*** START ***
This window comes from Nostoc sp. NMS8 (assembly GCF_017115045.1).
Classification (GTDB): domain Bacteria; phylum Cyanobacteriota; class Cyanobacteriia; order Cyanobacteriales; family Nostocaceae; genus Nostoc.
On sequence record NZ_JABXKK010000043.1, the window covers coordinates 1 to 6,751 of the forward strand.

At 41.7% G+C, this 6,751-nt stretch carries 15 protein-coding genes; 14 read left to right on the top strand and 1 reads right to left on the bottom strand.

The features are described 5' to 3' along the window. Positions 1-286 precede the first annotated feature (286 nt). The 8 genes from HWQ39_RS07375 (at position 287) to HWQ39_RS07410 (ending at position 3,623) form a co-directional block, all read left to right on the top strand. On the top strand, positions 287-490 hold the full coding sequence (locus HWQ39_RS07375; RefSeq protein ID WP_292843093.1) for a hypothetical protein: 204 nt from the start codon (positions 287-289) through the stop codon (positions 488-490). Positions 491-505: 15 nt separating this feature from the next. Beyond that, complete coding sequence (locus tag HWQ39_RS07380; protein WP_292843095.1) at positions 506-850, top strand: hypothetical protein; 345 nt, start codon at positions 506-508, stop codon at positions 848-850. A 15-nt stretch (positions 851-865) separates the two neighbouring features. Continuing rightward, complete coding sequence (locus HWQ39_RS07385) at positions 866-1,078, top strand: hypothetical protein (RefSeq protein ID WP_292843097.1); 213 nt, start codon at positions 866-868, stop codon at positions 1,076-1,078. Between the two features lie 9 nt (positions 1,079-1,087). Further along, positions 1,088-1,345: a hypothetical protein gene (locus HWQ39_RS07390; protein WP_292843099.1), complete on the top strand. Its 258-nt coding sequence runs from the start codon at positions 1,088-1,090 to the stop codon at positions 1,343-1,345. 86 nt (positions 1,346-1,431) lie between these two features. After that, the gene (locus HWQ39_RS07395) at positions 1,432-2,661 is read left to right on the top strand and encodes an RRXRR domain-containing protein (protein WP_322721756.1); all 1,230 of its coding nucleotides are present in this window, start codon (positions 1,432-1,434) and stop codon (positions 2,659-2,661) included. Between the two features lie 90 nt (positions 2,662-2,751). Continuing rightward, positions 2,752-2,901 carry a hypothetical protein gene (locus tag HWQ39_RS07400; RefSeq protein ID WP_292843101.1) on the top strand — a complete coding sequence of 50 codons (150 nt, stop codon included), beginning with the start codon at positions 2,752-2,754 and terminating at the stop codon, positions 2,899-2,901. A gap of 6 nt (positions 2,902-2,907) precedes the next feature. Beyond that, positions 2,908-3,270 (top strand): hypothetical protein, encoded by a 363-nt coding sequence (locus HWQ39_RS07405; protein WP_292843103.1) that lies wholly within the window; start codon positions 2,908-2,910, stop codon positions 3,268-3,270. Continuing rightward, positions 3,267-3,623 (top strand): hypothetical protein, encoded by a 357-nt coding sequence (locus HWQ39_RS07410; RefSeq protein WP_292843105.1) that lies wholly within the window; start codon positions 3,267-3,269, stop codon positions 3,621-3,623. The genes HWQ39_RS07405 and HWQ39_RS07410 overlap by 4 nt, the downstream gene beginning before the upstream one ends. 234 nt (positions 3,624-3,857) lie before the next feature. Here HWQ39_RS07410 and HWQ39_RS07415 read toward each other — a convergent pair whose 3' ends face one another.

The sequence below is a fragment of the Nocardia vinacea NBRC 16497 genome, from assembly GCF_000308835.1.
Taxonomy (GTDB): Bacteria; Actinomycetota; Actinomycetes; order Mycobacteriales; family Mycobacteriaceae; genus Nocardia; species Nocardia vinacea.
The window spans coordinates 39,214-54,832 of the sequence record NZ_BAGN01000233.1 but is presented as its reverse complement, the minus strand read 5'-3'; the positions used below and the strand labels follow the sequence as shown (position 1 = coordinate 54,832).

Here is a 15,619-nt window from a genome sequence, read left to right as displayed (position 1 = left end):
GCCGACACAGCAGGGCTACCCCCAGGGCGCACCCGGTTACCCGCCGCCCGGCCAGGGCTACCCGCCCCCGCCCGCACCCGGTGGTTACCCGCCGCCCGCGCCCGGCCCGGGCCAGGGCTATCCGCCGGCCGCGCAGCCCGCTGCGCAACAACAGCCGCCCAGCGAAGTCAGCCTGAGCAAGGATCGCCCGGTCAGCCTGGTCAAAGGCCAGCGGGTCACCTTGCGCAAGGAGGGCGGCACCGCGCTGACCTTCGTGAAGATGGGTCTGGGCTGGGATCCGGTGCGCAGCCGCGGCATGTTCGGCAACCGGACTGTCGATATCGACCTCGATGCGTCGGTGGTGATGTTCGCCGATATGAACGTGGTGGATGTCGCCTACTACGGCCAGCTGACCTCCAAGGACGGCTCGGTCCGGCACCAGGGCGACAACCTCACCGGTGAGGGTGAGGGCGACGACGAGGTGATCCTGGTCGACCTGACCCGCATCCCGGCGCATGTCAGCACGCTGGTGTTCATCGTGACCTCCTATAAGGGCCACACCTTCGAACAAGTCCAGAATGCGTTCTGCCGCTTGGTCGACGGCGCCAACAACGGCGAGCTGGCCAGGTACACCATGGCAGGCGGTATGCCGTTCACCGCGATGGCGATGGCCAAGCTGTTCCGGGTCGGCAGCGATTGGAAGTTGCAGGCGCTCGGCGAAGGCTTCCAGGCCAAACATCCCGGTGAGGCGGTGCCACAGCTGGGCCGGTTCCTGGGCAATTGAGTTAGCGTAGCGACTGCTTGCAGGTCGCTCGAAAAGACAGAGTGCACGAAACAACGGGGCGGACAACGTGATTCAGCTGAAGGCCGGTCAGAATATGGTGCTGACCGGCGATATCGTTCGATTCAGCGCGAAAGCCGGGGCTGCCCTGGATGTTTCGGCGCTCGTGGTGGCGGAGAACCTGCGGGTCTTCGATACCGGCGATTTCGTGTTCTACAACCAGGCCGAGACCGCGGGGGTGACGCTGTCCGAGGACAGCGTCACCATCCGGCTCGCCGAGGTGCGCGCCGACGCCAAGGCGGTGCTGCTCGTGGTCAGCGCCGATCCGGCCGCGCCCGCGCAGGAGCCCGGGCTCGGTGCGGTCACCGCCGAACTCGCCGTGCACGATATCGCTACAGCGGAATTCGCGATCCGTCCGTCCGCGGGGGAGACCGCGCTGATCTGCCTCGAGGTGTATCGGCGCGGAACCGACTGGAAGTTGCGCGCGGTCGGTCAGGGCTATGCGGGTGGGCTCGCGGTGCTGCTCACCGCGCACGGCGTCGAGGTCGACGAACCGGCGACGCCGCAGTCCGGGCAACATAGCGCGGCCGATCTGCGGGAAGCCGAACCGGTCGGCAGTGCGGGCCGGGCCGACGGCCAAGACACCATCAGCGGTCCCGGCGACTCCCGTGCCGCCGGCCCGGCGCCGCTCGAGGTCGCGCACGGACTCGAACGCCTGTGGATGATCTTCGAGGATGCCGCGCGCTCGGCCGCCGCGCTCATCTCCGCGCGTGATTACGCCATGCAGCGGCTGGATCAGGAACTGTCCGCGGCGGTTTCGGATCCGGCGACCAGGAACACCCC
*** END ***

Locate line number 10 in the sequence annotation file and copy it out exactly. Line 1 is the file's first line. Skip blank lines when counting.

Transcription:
GCCGACACAGCAGGGCTACCCCCAGGGCGCACCCGGTTACCCGCCGCCCGGCCAGGGCTACCCGCCCCCGCCCGCACCCGGTGGTTACCCGCCGCCCGCGCCCGGCCCGGGCCAGGGCTATCCGCCGGCCGCGCAGCCCGCTGCGCAACAACAGCCGCCCAGCGAAGTCAGCCTGAGCAAGGATCGCCCGGTCAGCCTGGTCAAAGGCCAGCGGGTCACCTTGCGCAAGGAGGGCGGCACCGCGCTGACCTTCGTGAAGATGGGTCTGGGCTGGGATCCGGTGCGCAGCCGCGGCATGTTCGGCAACCGGACTGTCGATATCGACCTCGATGCGTCGGTGGTGATGTTCGCCGATATGAACGTGGTGGATGTCGCCTACTACGGCCAGCTGACCTCCAAGGACGGCTCGGTCCGGCACCAGGGCGACAACCTCACCGGTGAGGGTGAGGGCGACGACGAGGTGATCCTGGTCGACCTGACCCGCATCCCGGCGCATGTCAGCACGCTGGTGTTCATCGTGACCTCCTATAAGGGCCACACCTTCGAACAAGTCCAGAATGCGTTCTGCCGCTTGGTCGACGGCGCCAACAACGGCGAGCTGGCCAGGTACACCATGGCAGGCGGTATGCCGTTCACCGCGATGGCGATGGCCAAGCTGTTCCGGGTCGGCAGCGATTGGAAGTTGCAGGCGCTCGGCGAAGGCTTCCAGGCCAAACATCCCGGTGAGGCGGTGCCACAGCTGGGCCGGTTCCTGGGCAATTGAGTTAGCGTAGCGACTGCTTGCAGGTCGCTCGAAAAGACAGAGTGCACGAAACAACGGGGCGGACAACGTGATTCAGCTGAAGGCCGGTCAGAATATGGTGCTGACCGGCGATATCGTTCGATTCAGCGCGAAAGCCGGGGCTGCCCTGGATGTTTCGGCGCTCGTGGTGGCGGAGAACCTGCGGGTCTTCGATACCGGCGATTTCGTGTTCTACAACCAGGCCGAGACCGCGGGGGTGACGCTGTCCGAGGACAGCGTCACCATCCGGCTCGCCGAGGTGCGCGCCGACGCCAAGGCGGTGCTGCTCGTGGTCAGCGCCGATCCGGCCGCGCCCGCGCAGGAGCCCGGGCTCGGTGCGGTCACCGCCGAACTCGCCGTGCACGATATCGCTACAGCGGAATTCGCGATCCGTCCGTCCGCGGGGGAGACCGCGCTGATCTGCCTCGAGGTGTATCGGCGCGGAACCGACTGGAAGTTGCGCGCGGTCGGTCAGGGCTATGCGGGTGGGCTCGCGGTGCTGCTCACCGCGCACGGCGTCGAGGTCGACGAACCGGCGACGCCGCAGTCCGGGCAACATAGCGCGGCCGATCTGCGGGAAGCCGAACCGGTCGGCAGTGCGGGCCGGGCCGACGGCCAAGACACCATCAGCGGTCCCGGCGACTCCCGTGCCGCCGGCCCGGCGCCGCTCGAGGTCGCGCACGGACTCGAACGCCTGTGGATGATCTTCGAGGATGCCGCGCGCTCGGCCGCCGCGCTCATCTCCGCGCGTGATTACGCCATGCAGCGGCTGGATCAGGAACTGTCCGCGGCGGTTTCGGATCCGGCGACCAGGAACACCCC